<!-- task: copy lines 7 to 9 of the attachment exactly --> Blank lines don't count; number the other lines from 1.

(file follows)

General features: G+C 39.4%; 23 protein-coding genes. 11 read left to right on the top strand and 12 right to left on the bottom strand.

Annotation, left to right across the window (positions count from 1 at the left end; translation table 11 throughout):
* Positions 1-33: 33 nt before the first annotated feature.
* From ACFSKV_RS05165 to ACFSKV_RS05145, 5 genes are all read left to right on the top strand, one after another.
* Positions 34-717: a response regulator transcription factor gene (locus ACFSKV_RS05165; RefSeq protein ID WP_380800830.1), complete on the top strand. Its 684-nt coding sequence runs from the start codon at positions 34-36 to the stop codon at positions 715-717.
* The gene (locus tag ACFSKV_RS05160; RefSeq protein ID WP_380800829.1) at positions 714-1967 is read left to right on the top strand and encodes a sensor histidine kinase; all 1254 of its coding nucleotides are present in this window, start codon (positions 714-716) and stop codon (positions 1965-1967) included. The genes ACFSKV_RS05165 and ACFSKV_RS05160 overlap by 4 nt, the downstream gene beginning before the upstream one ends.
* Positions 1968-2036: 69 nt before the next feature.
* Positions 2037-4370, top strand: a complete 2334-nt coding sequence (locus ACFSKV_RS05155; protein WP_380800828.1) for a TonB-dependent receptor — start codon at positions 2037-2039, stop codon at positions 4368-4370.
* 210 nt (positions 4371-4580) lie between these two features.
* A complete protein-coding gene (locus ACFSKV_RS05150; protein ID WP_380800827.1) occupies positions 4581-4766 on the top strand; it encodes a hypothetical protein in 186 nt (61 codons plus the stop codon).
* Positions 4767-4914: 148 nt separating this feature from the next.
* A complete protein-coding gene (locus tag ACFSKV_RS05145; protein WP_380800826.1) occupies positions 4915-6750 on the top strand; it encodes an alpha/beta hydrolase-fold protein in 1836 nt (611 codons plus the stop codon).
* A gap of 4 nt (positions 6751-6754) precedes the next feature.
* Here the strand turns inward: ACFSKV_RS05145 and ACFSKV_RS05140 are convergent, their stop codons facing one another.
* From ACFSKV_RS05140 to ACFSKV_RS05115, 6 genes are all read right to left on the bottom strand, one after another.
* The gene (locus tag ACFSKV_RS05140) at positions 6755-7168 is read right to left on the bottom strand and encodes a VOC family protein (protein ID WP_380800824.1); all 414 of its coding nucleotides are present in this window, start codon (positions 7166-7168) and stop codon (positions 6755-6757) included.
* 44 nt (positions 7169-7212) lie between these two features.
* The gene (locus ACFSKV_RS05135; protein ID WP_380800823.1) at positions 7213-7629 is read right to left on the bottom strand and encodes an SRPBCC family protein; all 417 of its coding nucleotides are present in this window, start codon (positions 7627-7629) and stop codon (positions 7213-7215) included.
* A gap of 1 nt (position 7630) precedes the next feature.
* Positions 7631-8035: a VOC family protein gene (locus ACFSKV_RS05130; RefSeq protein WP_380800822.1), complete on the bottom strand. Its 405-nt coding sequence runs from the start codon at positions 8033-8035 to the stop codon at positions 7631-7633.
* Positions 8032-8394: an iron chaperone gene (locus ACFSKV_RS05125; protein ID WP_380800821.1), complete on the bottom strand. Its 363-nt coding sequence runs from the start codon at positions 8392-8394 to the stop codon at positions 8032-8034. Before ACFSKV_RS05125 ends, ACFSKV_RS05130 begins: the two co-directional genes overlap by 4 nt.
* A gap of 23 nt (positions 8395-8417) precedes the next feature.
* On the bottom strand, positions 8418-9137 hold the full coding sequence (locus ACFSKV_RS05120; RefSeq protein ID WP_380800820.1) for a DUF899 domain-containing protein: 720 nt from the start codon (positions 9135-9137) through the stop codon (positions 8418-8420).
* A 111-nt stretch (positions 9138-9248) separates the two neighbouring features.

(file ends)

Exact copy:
* Positions 1968-2036: 69 nt before the next feature.
* Positions 2037-4370, top strand: a complete 2334-nt coding sequence (locus ACFSKV_RS05155; protein WP_380800828.1) for a TonB-dependent receptor — start codon at positions 2037-2039, stop codon at positions 4368-4370.
* 210 nt (positions 4371-4580) lie between these two features.